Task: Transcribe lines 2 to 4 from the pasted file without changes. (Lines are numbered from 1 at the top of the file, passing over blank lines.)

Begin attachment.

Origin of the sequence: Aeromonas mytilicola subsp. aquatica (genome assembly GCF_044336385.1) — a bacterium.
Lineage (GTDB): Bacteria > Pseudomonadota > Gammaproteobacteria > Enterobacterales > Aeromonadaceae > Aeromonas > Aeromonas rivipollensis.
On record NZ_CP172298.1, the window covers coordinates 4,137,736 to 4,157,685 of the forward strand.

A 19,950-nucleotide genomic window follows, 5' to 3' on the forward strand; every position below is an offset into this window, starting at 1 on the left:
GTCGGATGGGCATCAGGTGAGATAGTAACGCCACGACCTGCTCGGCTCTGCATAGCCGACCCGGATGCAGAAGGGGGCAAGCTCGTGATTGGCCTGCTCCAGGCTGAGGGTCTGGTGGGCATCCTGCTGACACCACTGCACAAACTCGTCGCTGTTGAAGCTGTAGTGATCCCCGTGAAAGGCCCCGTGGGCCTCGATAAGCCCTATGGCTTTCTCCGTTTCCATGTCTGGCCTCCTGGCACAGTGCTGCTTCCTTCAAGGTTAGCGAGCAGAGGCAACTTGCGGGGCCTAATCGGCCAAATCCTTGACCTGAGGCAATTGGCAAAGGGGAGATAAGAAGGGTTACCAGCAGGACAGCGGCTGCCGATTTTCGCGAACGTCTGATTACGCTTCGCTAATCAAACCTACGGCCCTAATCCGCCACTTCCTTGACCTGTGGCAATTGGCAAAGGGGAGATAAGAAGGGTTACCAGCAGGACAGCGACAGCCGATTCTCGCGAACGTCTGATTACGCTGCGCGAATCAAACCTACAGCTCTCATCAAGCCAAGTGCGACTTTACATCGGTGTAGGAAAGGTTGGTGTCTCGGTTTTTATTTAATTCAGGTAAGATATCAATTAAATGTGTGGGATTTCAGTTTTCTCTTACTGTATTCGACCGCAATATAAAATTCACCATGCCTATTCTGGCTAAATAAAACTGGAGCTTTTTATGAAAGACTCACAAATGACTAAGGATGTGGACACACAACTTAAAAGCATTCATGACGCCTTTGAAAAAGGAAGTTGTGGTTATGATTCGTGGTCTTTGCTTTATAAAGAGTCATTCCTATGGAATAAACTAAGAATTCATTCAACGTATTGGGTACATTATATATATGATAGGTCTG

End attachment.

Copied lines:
Lineage (GTDB): Bacteria > Pseudomonadota > Gammaproteobacteria > Enterobacterales > Aeromonadaceae > Aeromonas > Aeromonas rivipollensis.
On record NZ_CP172298.1, the window covers coordinates 4,137,736 to 4,157,685 of the forward strand.

A 19,950-nucleotide genomic window follows, 5' to 3' on the forward strand; every position below is an offset into this window, starting at 1 on the left: